What Trust Instrument Is Right for You?

The advantage of including a trust in your estate plan is that trusts usually avoid probate. The beneficial effect of that advantage is that your beneficiaries may gain access to the assets held in trust faster than those assets transferred via will. When used optimally a trust may minimize estate taxes. Trust can be arranged in many ways and can specify exactly how and when the assets pass to the beneficiaries. What follows are a brief description of the types of trust instruments that may be included in your estate plan.


Basic types of trusts



Marital or “A” trust

Provides immediate benefits to your surviving spouse. However, the assets in the trust are included in the taxable estate of the surviving spouse. The surviving spouse does not pay estate taxes on his or her spouse’s assets, until he or she passes.

Bypass or “B” trust

Bypasses the surviving spouse’s estate, providing federal estate tax exemption for each spouse, popularly referred to as a credit shelter trust.

Testamentary trust

Assets from the will are transferred into a testamentary trust upon death. The assets are subject to probate and transfer taxes and often continue to be subject to supervision by the Surrogate’s Court.

Irrevocable life insurance trust (ILIT)

Designed to exclude life insurance proceeds from the deceased person’s taxable estate while providing liquidity to the estate and/or the trusts’ beneficiaries. This type of trust is irrevocable.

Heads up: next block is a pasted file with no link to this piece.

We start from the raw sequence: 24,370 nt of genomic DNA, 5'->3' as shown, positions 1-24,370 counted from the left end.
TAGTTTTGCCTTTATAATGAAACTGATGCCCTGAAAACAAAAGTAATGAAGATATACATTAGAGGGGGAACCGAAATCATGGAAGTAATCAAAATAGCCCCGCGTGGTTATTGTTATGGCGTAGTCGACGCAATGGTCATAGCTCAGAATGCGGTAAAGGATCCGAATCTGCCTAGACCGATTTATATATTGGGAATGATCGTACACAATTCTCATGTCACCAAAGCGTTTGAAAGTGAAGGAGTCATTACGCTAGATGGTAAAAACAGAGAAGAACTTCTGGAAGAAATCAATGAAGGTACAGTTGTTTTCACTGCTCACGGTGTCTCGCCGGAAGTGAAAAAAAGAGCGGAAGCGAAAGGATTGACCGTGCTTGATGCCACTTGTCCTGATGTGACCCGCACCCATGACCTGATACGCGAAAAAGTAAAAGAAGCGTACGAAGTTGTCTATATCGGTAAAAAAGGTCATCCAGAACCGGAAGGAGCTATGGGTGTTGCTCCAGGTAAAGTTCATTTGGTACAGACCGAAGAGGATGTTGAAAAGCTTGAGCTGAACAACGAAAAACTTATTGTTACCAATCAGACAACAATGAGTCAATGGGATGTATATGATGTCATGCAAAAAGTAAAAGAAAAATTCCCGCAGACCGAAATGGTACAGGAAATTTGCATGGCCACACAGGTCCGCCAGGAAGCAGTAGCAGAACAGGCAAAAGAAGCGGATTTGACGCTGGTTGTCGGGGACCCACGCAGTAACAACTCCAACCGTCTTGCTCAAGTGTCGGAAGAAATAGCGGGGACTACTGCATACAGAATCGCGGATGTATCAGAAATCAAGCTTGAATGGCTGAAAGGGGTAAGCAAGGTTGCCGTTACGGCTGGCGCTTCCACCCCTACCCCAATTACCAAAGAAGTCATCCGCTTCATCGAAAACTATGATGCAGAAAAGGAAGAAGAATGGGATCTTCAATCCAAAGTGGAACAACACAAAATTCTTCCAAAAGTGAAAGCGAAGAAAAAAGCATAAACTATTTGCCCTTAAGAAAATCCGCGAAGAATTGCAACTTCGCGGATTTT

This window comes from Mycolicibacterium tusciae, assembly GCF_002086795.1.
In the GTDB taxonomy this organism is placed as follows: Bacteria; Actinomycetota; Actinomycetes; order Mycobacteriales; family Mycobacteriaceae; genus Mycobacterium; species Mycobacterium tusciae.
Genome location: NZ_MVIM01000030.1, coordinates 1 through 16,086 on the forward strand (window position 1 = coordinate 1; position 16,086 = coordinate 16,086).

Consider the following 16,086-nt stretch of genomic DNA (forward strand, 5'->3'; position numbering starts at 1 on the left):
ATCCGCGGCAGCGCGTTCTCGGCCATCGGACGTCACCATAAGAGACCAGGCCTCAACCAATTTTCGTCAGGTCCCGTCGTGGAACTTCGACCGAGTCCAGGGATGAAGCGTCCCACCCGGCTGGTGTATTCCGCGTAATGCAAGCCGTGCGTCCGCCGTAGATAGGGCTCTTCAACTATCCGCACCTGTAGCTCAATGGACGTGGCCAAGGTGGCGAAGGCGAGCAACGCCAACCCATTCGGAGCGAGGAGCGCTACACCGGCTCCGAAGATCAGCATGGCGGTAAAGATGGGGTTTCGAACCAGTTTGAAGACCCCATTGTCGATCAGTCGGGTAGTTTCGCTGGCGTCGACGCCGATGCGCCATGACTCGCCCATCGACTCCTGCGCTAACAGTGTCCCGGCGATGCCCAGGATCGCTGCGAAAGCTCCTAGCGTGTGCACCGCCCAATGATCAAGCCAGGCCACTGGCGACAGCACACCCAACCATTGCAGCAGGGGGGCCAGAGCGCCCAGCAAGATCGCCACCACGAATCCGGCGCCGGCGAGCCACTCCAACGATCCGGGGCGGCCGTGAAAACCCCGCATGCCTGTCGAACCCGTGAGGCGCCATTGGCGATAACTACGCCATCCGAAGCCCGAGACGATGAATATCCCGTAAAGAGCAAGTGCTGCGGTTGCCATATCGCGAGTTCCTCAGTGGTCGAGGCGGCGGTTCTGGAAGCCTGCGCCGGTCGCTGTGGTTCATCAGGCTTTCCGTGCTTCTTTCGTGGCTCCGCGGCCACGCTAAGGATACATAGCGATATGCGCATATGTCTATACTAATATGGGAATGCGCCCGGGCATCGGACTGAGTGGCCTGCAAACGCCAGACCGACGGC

Charitable lead trust

Estate assets pass to a charitable or religious organization and the remainder is given to your beneficiaries.
Charitable remainder trust For a period of time the trust provides an income stream to the beneficiary and then any remainder goes to a charity.

Generation-skipping trust

Using the generation-skipping tax exemption, a generation-skipping trust permits trust assets to be distributed to grandchildren or later generations without incurring either a generation-skipping tax or estate taxes on the subsequent death of your children.

Qualified Terminable Interest Property (QTIP) trust

Used to provide income to a surviving spouse. Upon the spouse’s death, the assets then go to additional beneficiaries named by the deceased. Often used in second marriage situations, as well as to maximize estate and generation-skipping tax or estate tax planning flexibility.
Grantor Retained Annuity Trust (GRAT) Irrevocable trust funded by gifts you make (grantor). It is designed to shift future appreciation on quickly appreciating assets to the next generation during your (grantor’s) lifetime.


Consult with a New York trusts and estates lawyer to include a trust as part of your estate plan. Be sure to read our next post, Understanding the Differences Between Revocable and Irrevocable Trusts, to learn about the types of trust instruments that may be included in your estate plan.  

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